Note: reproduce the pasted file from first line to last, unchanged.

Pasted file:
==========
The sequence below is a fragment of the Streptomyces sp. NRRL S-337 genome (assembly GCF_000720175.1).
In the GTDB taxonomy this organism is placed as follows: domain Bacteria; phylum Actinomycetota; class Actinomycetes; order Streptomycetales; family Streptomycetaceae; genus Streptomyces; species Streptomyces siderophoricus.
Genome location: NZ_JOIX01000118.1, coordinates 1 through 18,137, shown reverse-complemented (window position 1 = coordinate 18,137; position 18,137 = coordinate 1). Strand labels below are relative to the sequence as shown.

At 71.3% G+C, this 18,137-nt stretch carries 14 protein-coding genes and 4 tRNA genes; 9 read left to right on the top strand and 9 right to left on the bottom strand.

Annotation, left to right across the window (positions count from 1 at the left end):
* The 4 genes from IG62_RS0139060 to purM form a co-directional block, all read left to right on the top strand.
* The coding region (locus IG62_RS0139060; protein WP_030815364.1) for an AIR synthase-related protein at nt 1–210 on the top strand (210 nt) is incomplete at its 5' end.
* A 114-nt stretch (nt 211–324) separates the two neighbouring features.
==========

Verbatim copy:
The sequence below is a fragment of the Streptomyces sp. NRRL S-337 genome (assembly GCF_000720175.1).
In the GTDB taxonomy this organism is placed as follows: domain Bacteria; phylum Actinomycetota; class Actinomycetes; order Streptomycetales; family Streptomycetaceae; genus Streptomyces; species Streptomyces siderophoricus.
Genome location: NZ_JOIX01000118.1, coordinates 1 through 18,137, shown reverse-complemented (window position 1 = coordinate 18,137; position 18,137 = coordinate 1). Strand labels below are relative to the sequence as shown.

At 71.3% G+C, this 18,137-nt stretch carries 14 protein-coding genes and 4 tRNA genes; 9 read left to right on the top strand and 9 right to left on the bottom strand.

Annotation, left to right across the window (positions count from 1 at the left end):
* The 4 genes from IG62_RS0139060 to purM form a co-directional block, all read left to right on the top strand.
* The coding region (locus IG62_RS0139060; protein WP_030815364.1) for an AIR synthase-related protein at nt 1–210 on the top strand (210 nt) is incomplete at its 5' end.
* A 114-nt stretch (nt 211–324) separates the two neighbouring features.